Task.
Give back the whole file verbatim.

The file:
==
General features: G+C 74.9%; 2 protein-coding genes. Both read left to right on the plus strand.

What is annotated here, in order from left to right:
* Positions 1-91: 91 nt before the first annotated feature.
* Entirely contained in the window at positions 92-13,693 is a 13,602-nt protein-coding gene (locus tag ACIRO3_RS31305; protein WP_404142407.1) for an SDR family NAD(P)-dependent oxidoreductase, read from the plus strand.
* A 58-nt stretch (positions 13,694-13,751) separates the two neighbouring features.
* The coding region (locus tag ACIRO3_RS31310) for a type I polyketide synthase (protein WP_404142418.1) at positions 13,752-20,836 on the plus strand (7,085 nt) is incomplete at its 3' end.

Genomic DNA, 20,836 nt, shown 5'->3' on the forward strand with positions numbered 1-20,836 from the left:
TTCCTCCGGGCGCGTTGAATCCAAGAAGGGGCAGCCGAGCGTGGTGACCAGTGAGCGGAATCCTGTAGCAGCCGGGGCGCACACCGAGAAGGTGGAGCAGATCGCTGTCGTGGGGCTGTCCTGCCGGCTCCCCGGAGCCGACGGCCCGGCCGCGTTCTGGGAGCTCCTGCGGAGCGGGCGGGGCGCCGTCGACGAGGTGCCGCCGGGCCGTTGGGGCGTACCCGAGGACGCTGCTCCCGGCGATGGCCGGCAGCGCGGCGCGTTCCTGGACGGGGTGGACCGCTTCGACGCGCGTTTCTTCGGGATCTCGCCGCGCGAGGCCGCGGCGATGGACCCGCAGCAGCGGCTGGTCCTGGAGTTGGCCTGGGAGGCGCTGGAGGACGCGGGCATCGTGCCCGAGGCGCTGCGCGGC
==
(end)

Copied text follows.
General features: G+C 74.9%; 2 protein-coding genes. Both read left to right on the plus strand.

What is annotated here, in order from left to right:
* Positions 1-91: 91 nt before the first annotated feature.
* Entirely contained in the window at positions 92-13,693 is a 13,602-nt protein-coding gene (locus tag ACIRO3_RS31305; protein WP_404142407.1) for an SDR family NAD(P)-dependent oxidoreductase, read from the plus strand.
* A 58-nt stretch (positions 13,694-13,751) separates the two neighbouring features.
* The coding region (locus tag ACIRO3_RS31310) for a type I polyketide synthase (protein WP_404142418.1) at positions 13,752-20,836 on the plus strand (7,085 nt) is incomplete at its 3' end.

Genomic DNA, 20,836 nt, shown 5'->3' on the forward strand with positions numbered 1-20,836 from the left:
TTCCTCCGGGCGCGTTGAATCCAAGAAGGGGCAGCCGAGCGTGGTGACCAGTGAGCGGAATCCTGTAGCAGCCGGGGCGCACACCGAGAAGGTGGAGCAGATCGCTGTCGTGGGGCTGTCCTGCCGGCTCCCCGGAGCCGACGGCCCGGCCGCGTTCTGGGAGCTCCTGCGGAGCGGGCGGGGCGCCGTCGACGAGGTGCCGCCGGGCCGTTGGGGCGTACCCGAGGACGCTGCTCCCGGCGATGGCCGGCAGCGCGGCGCGTTCCTGGACGGGGTGGACCGCTTCGACGCGCGTTTCTTCGGGATCTCGCCGCGCGAGGCCGCGGCGATGGACCCGCAGCAGCGGCTGGTCCTGGAGTTGGCCTGGGAGGCGCTGGAGGACGCGGGCATCGTGCCCGAGGCGCTGCGCGGC